For decades, laypeople have believed that new media somehow improve themselves incrementally. Marc Prensky asserted in 2001 that young people (whom he called ‘digital natives’) would be naturally good with computers, and eventually bring digital expertise to all professions. Over time, the story went, professors (along with all other professionals) would be proficient with multimedia technologies. But that’s not what I’ve found.
It was a convenient self-delusion. It meant that professors didn’t have to learn, or teach, multimedia production. We told ourselves that students had somehow already learned practical skills, so we could focus on (both write and teach) ‘larger, theoretical issues.’ We could ignore the fact that computer technologies were revolutionizing document production, electronic publishing, and multimedia development and distribution. Those were just details. Details students somehow knew by generational instinct, so we didn’t need to teach it.
But none of that turns out to be true.
Because in the past twenty years, my students have not become better with computers than they used to be. They actually know far less. Yes, they can use mobile devices, websites and apps, but my average student knows less about coding than they did in 2002.
And we would have known that, if we’d thought about the question at all.
This isn’t just my experience. Neil Selwyn in 2009 published ‘The Digital Native—Myth and Reality,’ argues that the popular conception of youth as naturally talented with digital devices is profoundly flawed. Based upon his research at the University of London, Selwyn found that celebratory rhetoric motivated well-intentioned but false-to-fact desires for youth empowerment: ‘The digital native discourse as articulated currently cannot be said to provide an especially accurate or objective account of young people and technology.’ (370)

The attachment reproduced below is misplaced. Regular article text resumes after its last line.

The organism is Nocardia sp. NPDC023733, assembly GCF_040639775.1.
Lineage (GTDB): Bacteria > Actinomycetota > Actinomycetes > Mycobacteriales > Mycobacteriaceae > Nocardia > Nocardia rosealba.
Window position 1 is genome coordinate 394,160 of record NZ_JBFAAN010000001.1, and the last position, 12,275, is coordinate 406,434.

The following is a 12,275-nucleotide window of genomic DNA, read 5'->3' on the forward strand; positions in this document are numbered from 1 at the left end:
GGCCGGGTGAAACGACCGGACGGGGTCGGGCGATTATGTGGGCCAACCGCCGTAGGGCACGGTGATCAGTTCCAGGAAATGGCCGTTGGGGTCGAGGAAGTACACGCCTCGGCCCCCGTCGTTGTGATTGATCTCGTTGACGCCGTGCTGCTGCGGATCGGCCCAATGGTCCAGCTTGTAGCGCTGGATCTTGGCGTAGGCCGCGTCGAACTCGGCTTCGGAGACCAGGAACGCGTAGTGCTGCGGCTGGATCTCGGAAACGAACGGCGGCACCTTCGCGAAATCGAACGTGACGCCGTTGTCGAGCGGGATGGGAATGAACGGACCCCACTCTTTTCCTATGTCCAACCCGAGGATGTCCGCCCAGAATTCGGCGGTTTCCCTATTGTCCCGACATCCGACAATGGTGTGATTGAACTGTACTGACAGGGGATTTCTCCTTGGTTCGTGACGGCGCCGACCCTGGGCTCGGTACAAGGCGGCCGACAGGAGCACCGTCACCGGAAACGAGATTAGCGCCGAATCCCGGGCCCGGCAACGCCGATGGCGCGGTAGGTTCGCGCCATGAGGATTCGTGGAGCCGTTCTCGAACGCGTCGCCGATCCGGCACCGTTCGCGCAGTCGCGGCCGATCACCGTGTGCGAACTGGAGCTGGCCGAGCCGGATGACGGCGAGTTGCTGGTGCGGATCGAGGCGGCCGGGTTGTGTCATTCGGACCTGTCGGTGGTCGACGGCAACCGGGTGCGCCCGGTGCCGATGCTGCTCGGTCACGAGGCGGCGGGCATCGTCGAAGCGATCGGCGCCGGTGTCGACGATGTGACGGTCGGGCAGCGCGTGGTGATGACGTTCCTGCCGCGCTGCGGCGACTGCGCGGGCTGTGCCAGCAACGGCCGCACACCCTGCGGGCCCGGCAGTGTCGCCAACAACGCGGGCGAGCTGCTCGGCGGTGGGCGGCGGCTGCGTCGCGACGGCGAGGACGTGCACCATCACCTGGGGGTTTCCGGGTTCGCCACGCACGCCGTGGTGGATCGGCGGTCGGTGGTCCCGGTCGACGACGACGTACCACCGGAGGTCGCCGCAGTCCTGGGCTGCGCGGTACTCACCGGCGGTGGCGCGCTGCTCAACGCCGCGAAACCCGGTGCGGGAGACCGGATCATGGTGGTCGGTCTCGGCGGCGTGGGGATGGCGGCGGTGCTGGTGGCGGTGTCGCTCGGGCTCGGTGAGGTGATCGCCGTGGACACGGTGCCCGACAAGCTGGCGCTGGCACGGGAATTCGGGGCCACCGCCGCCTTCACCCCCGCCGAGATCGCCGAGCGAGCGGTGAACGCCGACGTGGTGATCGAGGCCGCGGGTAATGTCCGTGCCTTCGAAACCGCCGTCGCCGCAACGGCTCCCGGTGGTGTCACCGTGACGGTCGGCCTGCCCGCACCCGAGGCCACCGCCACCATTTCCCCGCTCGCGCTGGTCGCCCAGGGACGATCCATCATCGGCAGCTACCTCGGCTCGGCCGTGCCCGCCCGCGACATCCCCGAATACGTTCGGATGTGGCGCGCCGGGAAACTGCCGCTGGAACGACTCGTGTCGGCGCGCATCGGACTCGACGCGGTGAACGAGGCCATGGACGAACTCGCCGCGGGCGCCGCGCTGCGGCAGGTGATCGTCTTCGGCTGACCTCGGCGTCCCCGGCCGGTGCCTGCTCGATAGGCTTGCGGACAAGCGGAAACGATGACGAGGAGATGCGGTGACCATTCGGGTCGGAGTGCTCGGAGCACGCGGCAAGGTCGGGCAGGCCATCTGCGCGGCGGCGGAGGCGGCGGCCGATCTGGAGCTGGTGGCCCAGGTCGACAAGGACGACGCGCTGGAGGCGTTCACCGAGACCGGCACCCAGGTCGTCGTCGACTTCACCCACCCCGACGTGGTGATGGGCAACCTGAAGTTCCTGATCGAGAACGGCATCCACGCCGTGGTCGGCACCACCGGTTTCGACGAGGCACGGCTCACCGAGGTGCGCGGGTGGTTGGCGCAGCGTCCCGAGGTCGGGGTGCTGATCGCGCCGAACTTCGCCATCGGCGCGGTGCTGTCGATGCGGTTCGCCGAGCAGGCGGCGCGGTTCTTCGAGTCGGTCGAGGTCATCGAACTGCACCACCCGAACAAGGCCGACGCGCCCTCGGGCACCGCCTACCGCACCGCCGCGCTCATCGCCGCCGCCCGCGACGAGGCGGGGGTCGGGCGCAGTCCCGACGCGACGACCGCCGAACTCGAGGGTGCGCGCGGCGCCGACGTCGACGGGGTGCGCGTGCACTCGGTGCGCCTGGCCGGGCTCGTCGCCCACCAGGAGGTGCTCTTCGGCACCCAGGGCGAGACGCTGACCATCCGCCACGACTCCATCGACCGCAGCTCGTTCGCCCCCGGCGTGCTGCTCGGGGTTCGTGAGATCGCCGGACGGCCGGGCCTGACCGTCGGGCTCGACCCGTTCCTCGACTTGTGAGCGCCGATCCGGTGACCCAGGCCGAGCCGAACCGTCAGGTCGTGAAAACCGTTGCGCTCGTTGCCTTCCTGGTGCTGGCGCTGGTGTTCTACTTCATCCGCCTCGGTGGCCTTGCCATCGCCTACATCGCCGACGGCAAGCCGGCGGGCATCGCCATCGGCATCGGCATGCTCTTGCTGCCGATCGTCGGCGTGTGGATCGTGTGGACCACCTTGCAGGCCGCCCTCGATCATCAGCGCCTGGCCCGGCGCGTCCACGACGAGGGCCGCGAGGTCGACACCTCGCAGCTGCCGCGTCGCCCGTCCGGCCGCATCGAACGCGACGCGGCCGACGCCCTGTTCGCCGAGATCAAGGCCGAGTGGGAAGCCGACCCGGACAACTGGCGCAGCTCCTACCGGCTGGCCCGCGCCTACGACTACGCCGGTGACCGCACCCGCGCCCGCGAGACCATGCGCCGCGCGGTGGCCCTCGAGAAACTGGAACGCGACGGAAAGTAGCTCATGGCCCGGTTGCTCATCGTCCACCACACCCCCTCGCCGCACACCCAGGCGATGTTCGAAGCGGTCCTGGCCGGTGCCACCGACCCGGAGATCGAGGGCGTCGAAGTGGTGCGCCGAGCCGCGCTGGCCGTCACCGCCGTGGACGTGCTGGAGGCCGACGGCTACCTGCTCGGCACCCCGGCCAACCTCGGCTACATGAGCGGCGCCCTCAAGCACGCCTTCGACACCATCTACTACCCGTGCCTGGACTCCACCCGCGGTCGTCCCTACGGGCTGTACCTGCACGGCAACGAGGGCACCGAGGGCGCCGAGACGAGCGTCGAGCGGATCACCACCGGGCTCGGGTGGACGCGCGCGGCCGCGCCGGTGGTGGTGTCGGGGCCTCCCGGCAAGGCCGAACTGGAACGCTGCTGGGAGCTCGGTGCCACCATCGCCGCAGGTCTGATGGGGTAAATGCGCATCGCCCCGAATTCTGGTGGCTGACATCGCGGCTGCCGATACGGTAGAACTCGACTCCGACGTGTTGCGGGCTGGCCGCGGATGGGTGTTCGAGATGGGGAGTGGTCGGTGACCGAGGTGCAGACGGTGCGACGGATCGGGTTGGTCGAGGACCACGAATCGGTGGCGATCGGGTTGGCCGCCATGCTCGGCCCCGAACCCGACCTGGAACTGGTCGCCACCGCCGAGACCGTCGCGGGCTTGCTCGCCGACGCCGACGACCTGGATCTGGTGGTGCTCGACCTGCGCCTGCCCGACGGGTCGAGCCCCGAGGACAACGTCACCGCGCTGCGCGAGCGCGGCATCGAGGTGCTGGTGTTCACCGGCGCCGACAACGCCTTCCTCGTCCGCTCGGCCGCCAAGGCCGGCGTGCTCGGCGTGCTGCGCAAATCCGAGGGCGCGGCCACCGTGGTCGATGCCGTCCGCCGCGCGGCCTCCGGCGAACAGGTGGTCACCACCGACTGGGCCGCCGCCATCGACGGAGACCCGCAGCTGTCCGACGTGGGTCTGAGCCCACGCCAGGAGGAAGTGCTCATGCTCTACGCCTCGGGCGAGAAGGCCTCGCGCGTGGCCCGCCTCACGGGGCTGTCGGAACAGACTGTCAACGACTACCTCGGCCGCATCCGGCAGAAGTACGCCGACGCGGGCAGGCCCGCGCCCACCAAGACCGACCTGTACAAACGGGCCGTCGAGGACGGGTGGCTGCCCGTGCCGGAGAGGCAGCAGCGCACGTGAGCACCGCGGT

If students came to rhetoric faculty arguing that they were excellent professional writers because they’ve been making social media posts their entire youth, we’d be skeptical. We would suggest that courses in formal writing would help to discipline, professionalize, and make more sophisticated the sort of composition students can make. That, in fact, is the motivation for so many university general writing requirements.
But our universities often don’t offer corresponding requirements—indeed, we seldom even offer gen-ed courses in multimodal composition that would teach students web writing/production, professional multimedia or photographic editing, or interaction design for online content.
Since their earliest founding, departments of English have focused on teaching students to produce culture. In the past, these have meant teaching students to write poetry, short fiction, novels, and creative nonfiction.
But if I’m right, and online and multimodal content are more and more central to contemporary culture, and students aren’t innately skilled at producing these, then we need to develop systematic and curricular plans to teach these to our students.